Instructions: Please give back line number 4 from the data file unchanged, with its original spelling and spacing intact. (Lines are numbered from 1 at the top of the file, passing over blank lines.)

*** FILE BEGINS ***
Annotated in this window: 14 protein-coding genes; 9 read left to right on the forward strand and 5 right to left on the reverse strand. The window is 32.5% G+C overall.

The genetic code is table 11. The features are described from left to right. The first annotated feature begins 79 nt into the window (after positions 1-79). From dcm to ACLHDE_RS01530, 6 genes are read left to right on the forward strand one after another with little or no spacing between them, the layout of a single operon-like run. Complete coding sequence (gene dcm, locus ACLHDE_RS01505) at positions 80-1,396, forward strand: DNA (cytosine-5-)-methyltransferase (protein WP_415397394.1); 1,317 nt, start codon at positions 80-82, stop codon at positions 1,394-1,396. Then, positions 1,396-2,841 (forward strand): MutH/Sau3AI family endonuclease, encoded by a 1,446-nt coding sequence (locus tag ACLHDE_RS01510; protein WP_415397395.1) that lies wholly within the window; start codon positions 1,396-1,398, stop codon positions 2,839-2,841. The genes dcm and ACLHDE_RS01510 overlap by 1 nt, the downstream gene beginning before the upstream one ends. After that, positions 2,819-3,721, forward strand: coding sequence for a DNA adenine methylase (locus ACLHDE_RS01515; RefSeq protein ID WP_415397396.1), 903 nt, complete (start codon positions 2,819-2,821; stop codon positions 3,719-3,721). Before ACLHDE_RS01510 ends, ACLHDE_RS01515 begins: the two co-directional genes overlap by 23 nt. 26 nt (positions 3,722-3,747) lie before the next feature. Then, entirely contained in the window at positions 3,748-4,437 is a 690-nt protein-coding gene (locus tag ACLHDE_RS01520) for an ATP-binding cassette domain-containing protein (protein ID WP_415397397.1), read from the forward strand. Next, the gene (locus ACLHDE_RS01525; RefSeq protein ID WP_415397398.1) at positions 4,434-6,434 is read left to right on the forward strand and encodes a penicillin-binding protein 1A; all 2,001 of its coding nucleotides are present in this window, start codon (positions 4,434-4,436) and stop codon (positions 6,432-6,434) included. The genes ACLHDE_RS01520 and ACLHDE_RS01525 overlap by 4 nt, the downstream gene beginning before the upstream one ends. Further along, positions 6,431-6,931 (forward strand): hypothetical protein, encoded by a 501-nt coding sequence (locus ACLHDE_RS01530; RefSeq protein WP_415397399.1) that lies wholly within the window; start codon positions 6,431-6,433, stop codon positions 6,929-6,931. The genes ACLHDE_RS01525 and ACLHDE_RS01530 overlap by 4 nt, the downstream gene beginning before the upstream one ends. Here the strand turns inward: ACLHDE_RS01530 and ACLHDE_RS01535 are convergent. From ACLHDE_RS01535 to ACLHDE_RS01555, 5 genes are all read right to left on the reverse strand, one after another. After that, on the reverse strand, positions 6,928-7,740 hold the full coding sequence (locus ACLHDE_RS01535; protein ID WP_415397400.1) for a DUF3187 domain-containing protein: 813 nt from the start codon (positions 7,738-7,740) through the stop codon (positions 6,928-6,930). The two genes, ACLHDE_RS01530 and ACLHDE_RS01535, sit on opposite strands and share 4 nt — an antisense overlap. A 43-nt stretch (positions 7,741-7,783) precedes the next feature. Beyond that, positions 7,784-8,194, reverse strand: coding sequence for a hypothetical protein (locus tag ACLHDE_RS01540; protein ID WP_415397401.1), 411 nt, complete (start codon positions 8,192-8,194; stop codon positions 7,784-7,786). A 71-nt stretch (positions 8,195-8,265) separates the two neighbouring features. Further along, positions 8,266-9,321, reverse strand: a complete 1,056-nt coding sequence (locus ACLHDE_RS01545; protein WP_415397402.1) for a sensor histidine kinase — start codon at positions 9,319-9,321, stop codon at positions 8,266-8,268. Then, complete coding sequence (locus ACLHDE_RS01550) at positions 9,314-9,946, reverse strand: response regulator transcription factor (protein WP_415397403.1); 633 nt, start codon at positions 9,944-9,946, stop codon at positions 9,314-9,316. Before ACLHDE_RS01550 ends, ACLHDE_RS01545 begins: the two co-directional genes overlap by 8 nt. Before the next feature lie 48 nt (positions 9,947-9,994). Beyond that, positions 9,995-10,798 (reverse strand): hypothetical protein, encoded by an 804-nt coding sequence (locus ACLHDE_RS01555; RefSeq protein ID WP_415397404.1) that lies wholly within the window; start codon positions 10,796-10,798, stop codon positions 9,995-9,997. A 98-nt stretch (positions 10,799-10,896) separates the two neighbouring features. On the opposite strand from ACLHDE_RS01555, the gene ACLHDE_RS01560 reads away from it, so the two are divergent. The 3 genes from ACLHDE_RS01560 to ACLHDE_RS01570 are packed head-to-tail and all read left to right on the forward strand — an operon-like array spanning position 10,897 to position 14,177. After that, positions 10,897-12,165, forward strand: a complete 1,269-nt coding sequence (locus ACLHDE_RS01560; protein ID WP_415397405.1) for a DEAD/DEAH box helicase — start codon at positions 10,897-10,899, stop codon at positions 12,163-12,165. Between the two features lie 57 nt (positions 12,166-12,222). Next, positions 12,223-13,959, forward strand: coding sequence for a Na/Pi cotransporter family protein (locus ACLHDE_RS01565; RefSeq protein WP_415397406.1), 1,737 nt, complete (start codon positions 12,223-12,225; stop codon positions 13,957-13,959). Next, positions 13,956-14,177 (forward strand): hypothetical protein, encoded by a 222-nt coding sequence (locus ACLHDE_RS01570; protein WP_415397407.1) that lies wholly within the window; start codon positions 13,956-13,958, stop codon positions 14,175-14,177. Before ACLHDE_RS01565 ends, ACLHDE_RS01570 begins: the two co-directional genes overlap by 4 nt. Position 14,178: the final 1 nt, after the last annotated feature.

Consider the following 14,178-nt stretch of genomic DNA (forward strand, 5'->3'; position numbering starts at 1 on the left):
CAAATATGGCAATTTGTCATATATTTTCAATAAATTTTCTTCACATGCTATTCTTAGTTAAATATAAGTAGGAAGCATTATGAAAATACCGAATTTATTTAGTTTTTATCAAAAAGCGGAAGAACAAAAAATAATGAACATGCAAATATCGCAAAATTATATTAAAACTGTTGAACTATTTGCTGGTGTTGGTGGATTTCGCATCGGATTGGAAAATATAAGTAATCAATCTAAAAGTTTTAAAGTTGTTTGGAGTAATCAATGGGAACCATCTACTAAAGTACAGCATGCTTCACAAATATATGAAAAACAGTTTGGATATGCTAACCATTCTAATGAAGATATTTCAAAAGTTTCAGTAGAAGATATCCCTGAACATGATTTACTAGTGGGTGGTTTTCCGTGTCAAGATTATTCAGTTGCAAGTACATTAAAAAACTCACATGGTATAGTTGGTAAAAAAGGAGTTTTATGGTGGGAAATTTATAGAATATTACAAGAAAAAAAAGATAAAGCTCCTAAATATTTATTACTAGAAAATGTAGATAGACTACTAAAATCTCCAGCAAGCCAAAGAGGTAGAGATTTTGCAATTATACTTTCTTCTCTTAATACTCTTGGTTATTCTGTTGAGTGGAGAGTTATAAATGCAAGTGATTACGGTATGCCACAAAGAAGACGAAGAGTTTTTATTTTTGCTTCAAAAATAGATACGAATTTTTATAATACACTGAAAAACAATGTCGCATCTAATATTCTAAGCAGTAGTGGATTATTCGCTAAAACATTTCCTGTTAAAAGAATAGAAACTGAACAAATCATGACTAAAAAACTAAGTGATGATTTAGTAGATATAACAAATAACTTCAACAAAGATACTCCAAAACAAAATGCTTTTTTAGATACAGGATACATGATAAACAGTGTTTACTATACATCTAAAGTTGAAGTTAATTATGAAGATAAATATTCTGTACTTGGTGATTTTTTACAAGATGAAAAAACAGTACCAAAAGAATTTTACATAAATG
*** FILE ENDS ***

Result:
CAAATATGGCAATTTGTCATATATTTTCAATAAATTTTCTTCACATGCTATTCTTAGTTAAATATAAGTAGGAAGCATTATGAAAATACCGAATTTATTTAGTTTTTATCAAAAAGCGGAAGAACAAAAAATAATGAACATGCAAATATCGCAAAATTATATTAAAACTGTTGAACTATTTGCTGGTGTTGGTGGATTTCGCATCGGATTGGAAAATATAAGTAATCAATCTAAAAGTTTTAAAGTTGTTTGGAGTAATCAATGGGAACCATCTACTAAAGTACAGCATGCTTCACAAATATATGAAAAACAGTTTGGATATGCTAACCATTCTAATGAAGATATTTCAAAAGTTTCAGTAGAAGATATCCCTGAACATGATTTACTAGTGGGTGGTTTTCCGTGTCAAGATTATTCAGTTGCAAGTACATTAAAAAACTCACATGGTATAGTTGGTAAAAAAGGAGTTTTATGGTGGGAAATTTATAGAATATTACAAGAAAAAAAAGATAAAGCTCCTAAATATTTATTACTAGAAAATGTAGATAGACTACTAAAATCTCCAGCAAGCCAAAGAGGTAGAGATTTTGCAATTATACTTTCTTCTCTTAATACTCTTGGTTATTCTGTTGAGTGGAGAGTTATAAATGCAAGTGATTACGGTATGCCACAAAGAAGACGAAGAGTTTTTATTTTTGCTTCAAAAATAGATACGAATTTTTATAATACACTGAAAAACAATGTCGCATCTAATATTCTAAGCAGTAGTGGATTATTCGCTAAAACATTTCCTGTTAAAAGAATAGAAACTGAACAAATCATGACTAAAAAACTAAGTGATGATTTAGTAGATATAACAAATAACTTCAACAAAGATACTCCAAAACAAAATGCTTTTTTAGATACAGGATACATGATAAACAGTGTTTACTATACATCTAAAGTTGAAGTTAATTATGAAGATAAATATTCTGTACTTGGTGATTTTTTACAAGATGAAAAAACAGTACCAAAAGAATTTTACATAAATG